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Int J Ment Health Nurs ; 30(1): 102-116, 2021 Feb.
Article in English | MEDLINE | ID: covidwho-892267


A large-scale survey study was conducted to assess trauma, burnout, posttraumatic growth, and associated factors for nurses in the COVID-19 pandemic. The Trauma Screening Questionnaire, Maslach Burnout Inventory, and Posttraumatic Growth Inventory-Short Form were utilized. Factors associated with trauma, burnout, and posttraumatic growth were analysed using logistic and multiple regressions. In total, 12 596 completed the survey, and 52.3% worked in COVID-19 designated hospitals. At the survey's conclusion in April, 13.3% reported trauma (Trauma ≥ 6), there were moderate degrees of emotional exhaustion, and 4,949 (39.3%) experienced posttraumatic growth. Traumatic response and emotional exhaustion were greater among (i) women (odds ratio [OR]: 1.48, 95% CI 1.12-1.97 P = 0.006; emotional exhaustion OR: 1.30, 95% CI 1.09-1.54, P = 0.003), (ii) critical care units (OR: 1.20, 95% CI 1.06-1.35, P = 0.004; emotional exhaustion OR: 1.23, 95% CI 1.12-1.33, P < 0.001) (iii) COVID-19 designated hospital (OR: 1.24, 95% CI 1.11-1.38; P < 0.001; emotional exhaustion OR: 1.26, 95% CI 1.17-1.36; P < 0.001) and (iv) COVID-19-related departments (OR: 1.16, 95% CI 1.04-1.29, P = 0.006, emotional exhaustion only). To date, this is the first large-scale study to report the rates of trauma and burnout for nurses during the COVID-19 pandemic. The study indicates that nurses who identified as women, working in ICUs, COVID-19 designated hospitals, and departments involved with treating COVID-19 patients had higher scores in mental health outcomes. Future research can focus on the factors the study has identified that could lead to more effective prevention and treatment strategies for adverse health outcomes and better use of resources to promote positive outcomes.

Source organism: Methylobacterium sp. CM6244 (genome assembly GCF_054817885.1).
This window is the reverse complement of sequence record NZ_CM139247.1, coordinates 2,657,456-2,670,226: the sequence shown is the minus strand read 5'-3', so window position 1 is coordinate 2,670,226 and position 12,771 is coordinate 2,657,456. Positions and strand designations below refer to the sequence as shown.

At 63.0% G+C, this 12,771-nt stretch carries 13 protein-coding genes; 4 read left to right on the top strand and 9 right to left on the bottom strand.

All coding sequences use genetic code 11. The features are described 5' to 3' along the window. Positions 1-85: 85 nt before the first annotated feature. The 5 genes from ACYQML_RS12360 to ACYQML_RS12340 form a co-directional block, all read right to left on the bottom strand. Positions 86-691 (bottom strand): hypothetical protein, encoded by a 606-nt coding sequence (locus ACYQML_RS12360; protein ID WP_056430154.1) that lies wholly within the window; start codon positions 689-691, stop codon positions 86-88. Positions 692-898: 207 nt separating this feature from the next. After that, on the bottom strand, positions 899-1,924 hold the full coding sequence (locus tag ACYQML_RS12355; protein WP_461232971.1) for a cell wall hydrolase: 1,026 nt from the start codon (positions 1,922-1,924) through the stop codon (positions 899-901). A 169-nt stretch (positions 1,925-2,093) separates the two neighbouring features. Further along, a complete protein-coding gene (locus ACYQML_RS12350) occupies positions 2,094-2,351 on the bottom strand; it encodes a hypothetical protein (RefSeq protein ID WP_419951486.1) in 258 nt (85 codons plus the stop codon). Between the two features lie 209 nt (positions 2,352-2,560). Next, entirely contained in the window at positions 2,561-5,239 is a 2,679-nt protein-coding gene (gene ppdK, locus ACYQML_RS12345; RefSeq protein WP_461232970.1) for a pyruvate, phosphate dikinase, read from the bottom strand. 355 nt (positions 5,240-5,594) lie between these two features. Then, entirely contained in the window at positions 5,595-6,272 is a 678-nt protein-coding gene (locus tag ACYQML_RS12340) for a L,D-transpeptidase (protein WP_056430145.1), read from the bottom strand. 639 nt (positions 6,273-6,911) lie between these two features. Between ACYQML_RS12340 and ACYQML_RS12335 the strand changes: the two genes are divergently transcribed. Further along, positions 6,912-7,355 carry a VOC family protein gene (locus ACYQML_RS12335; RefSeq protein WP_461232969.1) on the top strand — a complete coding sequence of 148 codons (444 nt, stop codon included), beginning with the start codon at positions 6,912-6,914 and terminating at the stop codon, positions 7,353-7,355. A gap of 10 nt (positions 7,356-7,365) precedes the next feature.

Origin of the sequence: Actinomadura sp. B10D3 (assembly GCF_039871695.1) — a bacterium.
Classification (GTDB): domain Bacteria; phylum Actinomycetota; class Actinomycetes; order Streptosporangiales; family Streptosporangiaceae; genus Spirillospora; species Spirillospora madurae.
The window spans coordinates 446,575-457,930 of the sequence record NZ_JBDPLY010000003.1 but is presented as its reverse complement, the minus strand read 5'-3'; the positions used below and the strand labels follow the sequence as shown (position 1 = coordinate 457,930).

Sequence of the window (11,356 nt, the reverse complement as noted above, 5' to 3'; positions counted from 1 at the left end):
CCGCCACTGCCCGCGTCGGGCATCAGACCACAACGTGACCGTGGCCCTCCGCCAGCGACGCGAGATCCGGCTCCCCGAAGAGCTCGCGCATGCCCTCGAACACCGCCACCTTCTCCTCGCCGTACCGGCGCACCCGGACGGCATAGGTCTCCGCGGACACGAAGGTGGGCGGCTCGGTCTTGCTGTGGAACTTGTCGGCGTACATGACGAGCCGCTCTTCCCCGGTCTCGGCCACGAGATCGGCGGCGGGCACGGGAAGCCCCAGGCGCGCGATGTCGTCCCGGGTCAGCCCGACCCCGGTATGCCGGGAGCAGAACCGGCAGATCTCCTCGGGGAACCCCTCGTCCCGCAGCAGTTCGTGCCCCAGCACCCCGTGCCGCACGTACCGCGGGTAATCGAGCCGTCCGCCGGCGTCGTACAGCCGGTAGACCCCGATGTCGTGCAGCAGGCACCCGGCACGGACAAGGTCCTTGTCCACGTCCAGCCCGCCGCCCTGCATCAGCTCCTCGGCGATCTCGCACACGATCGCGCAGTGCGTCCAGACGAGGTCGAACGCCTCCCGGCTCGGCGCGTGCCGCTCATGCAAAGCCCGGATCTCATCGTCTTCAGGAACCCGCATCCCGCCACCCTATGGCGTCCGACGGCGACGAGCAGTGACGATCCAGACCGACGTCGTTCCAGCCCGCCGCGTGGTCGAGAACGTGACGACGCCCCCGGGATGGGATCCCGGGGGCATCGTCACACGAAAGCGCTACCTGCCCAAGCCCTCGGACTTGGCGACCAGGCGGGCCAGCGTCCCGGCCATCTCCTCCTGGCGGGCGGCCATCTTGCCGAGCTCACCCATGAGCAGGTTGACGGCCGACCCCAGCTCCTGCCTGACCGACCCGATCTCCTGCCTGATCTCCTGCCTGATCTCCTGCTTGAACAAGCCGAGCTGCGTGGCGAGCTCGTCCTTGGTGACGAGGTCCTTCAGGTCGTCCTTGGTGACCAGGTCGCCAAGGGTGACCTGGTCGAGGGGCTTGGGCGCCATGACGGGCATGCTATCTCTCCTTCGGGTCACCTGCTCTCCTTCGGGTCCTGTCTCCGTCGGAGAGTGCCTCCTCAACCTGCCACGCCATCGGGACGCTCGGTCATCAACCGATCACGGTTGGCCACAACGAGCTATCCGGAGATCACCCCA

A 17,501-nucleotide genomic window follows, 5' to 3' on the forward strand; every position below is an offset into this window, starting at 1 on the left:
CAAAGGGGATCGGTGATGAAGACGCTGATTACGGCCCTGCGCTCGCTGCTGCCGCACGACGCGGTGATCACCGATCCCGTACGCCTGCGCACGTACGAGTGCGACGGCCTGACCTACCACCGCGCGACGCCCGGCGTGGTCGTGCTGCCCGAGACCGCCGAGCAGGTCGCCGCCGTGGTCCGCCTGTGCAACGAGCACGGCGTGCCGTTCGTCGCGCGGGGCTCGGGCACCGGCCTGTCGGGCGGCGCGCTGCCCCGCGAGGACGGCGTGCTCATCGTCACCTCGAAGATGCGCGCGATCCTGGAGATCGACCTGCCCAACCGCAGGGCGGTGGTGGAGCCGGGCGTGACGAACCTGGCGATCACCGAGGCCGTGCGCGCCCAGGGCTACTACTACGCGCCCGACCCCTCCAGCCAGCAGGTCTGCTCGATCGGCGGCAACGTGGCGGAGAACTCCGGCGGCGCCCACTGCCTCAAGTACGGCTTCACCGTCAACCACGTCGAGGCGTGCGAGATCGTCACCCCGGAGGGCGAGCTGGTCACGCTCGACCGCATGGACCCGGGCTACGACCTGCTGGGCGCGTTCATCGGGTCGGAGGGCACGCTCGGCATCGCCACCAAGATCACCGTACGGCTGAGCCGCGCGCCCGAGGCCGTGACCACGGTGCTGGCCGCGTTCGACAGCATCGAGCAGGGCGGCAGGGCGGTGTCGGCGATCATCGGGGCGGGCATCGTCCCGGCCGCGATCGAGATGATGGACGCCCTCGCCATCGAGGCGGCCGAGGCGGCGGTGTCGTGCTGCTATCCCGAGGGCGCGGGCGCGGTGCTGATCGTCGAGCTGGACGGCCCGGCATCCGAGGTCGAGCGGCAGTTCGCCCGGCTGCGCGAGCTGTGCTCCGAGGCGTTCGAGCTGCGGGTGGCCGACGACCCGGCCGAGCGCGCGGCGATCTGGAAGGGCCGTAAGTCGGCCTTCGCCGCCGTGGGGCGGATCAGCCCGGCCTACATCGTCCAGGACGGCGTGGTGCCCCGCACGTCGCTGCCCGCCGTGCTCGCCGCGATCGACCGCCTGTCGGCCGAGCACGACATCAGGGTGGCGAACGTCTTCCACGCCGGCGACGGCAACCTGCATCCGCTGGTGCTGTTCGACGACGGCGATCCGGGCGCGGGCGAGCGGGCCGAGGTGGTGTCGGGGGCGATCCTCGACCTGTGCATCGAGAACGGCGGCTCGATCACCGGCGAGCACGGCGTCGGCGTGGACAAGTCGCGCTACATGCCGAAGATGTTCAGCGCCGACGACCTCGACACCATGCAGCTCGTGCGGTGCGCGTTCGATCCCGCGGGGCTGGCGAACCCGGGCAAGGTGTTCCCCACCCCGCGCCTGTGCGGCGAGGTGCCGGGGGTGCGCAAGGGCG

Burnout, Professional/epidemiology , Burnout, Professional/nursing , COVID-19/epidemiology , COVID-19/nursing , Nurses/psychology , Nurses/statistics & numerical data , Posttraumatic Growth, Psychological , Stress Disorders, Post-Traumatic/epidemiology , Stress Disorders, Post-Traumatic/nursing , Adult , Burnout, Professional/psychology , COVID-19/psychology , Critical Care Nursing/statistics & numerical data , Cross-Sectional Studies , Female , Health Surveys , Humans , Male , Personality Inventory , Sex Factors , Stress Disorders, Post-Traumatic/psychology , Surveys and Questionnaires , Taiwan
NASN Sch Nurse ; 36(5): 258-263, 2021 Sep.
Article in English | MEDLINE | ID: covidwho-760331


Mental illness is common, and its severity ranges from subclinical to severe, where the condition affects daily social and academic functioning. Because of its ubiquity, it is necessary that school nurses have an enhanced understanding of some of the mental health conditions that children and adolescents may be facing. As will be discussed, some mental health concerns present with somatic symptoms that may bring the student into the school nurse's office. If the nurse identifies mental health symptoms, he or she may be able to intervene, provide support, and direct the student for further management if necessary. This article will focus on anxiety in general before focusing on specific anxiety disorders, including posttraumatic stress disorder. We will begin by defining these conditions and then move into discussing potential present-day stressors, such as fear and anxiety associated with the recent coronavirus disease 2019 pandemic, and screening tools before closing with some suggestions for practice and a case wrap-up.

Anxiety Disorders/nursing , COVID-19/psychology , Nursing Staff/education , School Nursing/education , School Nursing/standards , Stress Disorders, Post-Traumatic/diagnosis , Stress Disorders, Post-Traumatic/nursing , Students/psychology , Adolescent , Adult , Anxiety Disorders/diagnosis , Child , Curriculum , Female , Humans , Male , Middle Aged , Practice Guidelines as Topic , SARS-CoV-2